Many employers believe that creativity is valuable characteristic in their employees. So, even if you’re not the “creative” type, finding some time every day to draw, paint, listen to or write music can help you succeed in your personal and professional life.
Most people my age are either in college, working, or perhaps starting their own family. I’m personally working full time while my husband goes to school (Contrary to popular belief, we “Millenials” aren’t lazy good-for-nothings. Our stupid antics and the few idiots of our generation are just much more visible than generations past.) and we’re both working extremely hard to make sure everything in our home gets done, we spend time with family, some friends, fulfill our church duties, and continue our spiritual growth.
However, we’re both extremely creative people. I’ve loved to draw, paint, sing, and write since I was a child (I’ve also played the violin-but that, like many things has fallen by the wayside because of university), and my husband is a composer and writer. We both love competitive ballroom dancing and I’ve added yoga to my creative loves.
Some people might say “you should do things that speak to your creative soul for your career and then you wouldn’t die inside every day” or some shiz like that. And I’m one of those people. I’m all about creating a living out of your creativity, but sometimes you need a day job before you get there. While you’re waiting for your “big break”, or if you like your day job and just want to create in your spare time, then read on.
The best ways to make time for your creative endeavors are as follows:
Narrow it down.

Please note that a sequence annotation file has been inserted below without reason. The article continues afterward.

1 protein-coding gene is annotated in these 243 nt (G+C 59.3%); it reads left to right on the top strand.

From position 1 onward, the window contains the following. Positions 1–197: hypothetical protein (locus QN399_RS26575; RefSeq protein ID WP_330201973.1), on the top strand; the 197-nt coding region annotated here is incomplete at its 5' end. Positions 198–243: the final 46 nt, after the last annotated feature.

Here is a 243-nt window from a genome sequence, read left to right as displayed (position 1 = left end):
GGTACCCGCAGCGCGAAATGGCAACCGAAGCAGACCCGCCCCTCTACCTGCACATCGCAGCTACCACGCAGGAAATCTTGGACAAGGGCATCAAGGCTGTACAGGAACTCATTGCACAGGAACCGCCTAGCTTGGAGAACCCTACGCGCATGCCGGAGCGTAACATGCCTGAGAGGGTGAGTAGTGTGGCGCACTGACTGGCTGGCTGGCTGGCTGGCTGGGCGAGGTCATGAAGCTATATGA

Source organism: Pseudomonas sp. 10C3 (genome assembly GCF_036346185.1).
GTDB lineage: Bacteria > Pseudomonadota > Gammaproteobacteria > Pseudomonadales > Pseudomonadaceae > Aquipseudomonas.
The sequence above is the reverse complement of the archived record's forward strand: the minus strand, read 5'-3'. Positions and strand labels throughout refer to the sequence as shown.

I don’t know about you, but I love to do so many things that it’s hard to choose. But because time is so limited, I have to choose in order to get better at one thing. I may still dabble in other hobbies here and there, but I have a top selection that I dedicate myself to. Besides, having several projects running at once can end up being much more stressful than they’re worth. If I had an unfinished painting here, a knitting project there, dance shoes thrown into the corner, and my laptop open to page 5 of my book, things would feel much more cluttered. Take a few at a time; there’s no rush, just have fun.
Schedule it in EVERY DAY.
Yep. Every day. If you really want to do it, you’ll find the time. Maybe you’ll wake up a little earlier (that’s what I’ve done and I’ve finally made some headway on my novel), stay up later, or cut out media (I’ve done a lot of that and it’s also worked wonders). Maybe even let your family know that from this time to this time you’re not available. Make sure you’re strict with yourself. If you want it, you’ve got to work for it.
Include your family/friends.
With work, school, kids, spouse, and friends all vying for your attention, life can get stressful very quickly. Instead of pushing people out of your creative space, invite them in. Take your kids out for a photoshoot, write stories with your spouse, whatever. People have always been more important than things, and you want to make sure you’re giving your loved ones the attention they need while also reaching your goals.
However, don’t misunderstand me. I’m not trying to make creative time “one more thing” you have to do in your day. These are simply tips to help motivate you to prioritize creativity. Being creative and letting yourself play, explore, and imagine can help you de-stress and even give you inspiration for your day to day life.
I hope you’ve enjoyed this article and that you’re enjoying the last few weeks of summer (or for my Australian friends, winter). Stay cool (warm), and have a wonderful rest of the week.
Thank you for sharing your energy with me today.